Shabbat Service Memorial Day Speech
By Colonel Donald Gilner
A tiny island in the pacific dominated by a volcanic mountain and pockmarked with caves, Iwo Jima was the setting for a five-week. Nonstop battle between 70,000 American marines and an unknown number of deeply entrenched Japanese defenders. The courage and gallantry of the American forces was climaxed by the dramatic raising of the American flag over Mount Suribachi. Less remembered, however, is that the battle occasioned an eloquent eulogy by a marine corps rabbi that has become an American classic.
Rabbi Roland b. Gittelsohn (1910-1995), assigned to the fifth marine division, was the first Jewish chaplain the marine corps ever appointed. The American invading force at Iwo Jima included approximately 1,500 Jewish marines. Rabbi Gittelsohn was in the thick of the battle, ministering to marines of all faiths in the combat zone. He shared the fear, horror, and despair of the fighting men, each of whom knew that each day might be his last. Rabbi Gittelsohn’s tireless efforts to comfort the wounded and encourage the fearful won him three service ribbons.
When the fighting was over, division chaplain warren Cuthriell, a protestant minister, asked rabbi Gittelsohn to deliver the memorial sermon at the combined religious service dedicating the marine cemetery. As the division chaplain, he was superior in rank above all the chaplains. Cuthriell wanted all the fallen marines – black and white, protestant, catholic, and Jewish – honored in a single, nondenominational ceremony. Unfortunately, racial and religious prejudice was strong in the marine corps, as it as throughout America. According to Rabbi Gittelsohn, most Christian chaplains objected to having a rabbi preach over predominantly Christian graves.
The rabbi and minister were close friends. To his credit, Cuthriell, the division ranking chaplain, refused to alter his plans. Gittelsohn, on the other hand, wanted to save his friend Cuthriell further embarrassment and so he decided it was best not to deliver his sermon. Instead, three separate religious services were held. At the Jewish service, rabbi Gittelsohn delivered the powerful eulogy he originally wrote for the combined service.
Here lie men who loved America because their ancestors’ generations ago helped in her founding, and other men who loved her with equal passion because they themselves or their own fathers escaped from oppression to her blessed shores. Here lie officers and men, negroes and whites, rich men and poor…together. Here are protestants, Catholics, and Jews together. Here no man prefers another because of his faith or despises him because of his color. Here there are no quotas of how many from each group are admitted or allowed. Among these men, there is no discrimination. No prejudices. No hatred. Theirs is the highest and purest democracy. Whosoever of us lifts his hand in hate against a brother, or who thinks himself superior to those who happen to be in the minority, makes of this ceremony and the bloody sacrifice it commemorates, an empty, hollow mockery. To this, then, as our solemn duty, sacred duty to we the living now dedicate ourselves: to the right of protestants, Catholics, and Jews, of white men and negroes alike, to enjoy the democracy for which all of them have here paid the price…. We here solemnly swear that this shall not be in vain. Out of this and from the suffering and sorrow of those who mourn this will come, we promise, the birth of a new freedom for the sons of men everywhere.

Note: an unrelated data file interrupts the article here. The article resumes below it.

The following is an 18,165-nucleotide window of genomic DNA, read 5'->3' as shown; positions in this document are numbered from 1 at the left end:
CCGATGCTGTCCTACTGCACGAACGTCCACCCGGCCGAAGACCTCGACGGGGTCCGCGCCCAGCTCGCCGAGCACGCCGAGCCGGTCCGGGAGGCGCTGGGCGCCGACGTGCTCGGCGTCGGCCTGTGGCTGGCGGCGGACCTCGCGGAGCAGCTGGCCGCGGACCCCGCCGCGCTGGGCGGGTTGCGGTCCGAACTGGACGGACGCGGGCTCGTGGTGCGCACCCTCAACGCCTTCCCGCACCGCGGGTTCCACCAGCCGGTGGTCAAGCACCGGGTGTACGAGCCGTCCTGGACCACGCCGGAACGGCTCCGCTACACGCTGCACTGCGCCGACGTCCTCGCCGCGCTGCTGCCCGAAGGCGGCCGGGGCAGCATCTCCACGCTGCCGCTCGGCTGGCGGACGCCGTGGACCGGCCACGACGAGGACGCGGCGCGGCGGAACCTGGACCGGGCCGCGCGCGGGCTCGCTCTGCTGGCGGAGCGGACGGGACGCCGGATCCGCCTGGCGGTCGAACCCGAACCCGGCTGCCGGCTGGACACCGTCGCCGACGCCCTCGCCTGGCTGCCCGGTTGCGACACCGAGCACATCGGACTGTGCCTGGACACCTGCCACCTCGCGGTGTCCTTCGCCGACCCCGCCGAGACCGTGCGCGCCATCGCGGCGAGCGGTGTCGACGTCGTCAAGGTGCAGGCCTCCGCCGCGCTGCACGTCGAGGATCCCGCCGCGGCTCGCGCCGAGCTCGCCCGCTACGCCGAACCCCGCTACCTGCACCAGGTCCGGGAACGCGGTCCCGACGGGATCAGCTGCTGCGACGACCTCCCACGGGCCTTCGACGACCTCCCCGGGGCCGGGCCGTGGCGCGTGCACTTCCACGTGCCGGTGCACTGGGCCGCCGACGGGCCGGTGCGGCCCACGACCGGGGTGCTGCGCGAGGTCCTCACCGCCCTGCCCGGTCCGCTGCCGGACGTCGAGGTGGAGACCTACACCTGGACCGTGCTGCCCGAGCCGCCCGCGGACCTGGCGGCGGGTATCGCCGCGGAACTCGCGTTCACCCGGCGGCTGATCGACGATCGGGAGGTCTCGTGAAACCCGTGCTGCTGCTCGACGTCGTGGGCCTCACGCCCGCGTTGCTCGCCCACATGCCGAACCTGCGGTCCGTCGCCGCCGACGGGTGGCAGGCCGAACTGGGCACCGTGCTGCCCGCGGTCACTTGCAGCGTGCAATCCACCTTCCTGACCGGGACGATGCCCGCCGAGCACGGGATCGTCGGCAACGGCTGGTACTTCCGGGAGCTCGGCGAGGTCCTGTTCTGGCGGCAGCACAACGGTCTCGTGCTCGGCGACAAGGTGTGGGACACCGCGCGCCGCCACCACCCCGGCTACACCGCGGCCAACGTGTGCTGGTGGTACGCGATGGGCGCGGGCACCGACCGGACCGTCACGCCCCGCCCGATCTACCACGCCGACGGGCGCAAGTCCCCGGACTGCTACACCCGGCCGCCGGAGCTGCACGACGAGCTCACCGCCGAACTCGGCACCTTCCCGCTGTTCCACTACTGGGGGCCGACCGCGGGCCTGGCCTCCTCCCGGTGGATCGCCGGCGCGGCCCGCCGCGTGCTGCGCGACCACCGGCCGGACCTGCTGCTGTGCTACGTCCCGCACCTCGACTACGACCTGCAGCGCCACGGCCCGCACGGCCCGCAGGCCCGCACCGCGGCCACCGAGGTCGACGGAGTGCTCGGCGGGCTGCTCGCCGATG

Among Gittelsohn’s listeners were three protestant chaplains so incensed by the prejudice voiced by their colleagues that they boycotted their own service to attend Gittelsohn’s. One of them borrowed the manuscript and, unknown to Gittelsohn, circulated several thousand copies to his regiment. Some marines enclosed the copies in letters to their families. An avalanche of coverage resulted. Time magazine published excerpts, which wire services spread even further. The entire sermon was inserted into the congressional record. Radio commentator Robert St. John read it on his program and on many succeeding Memorial Days.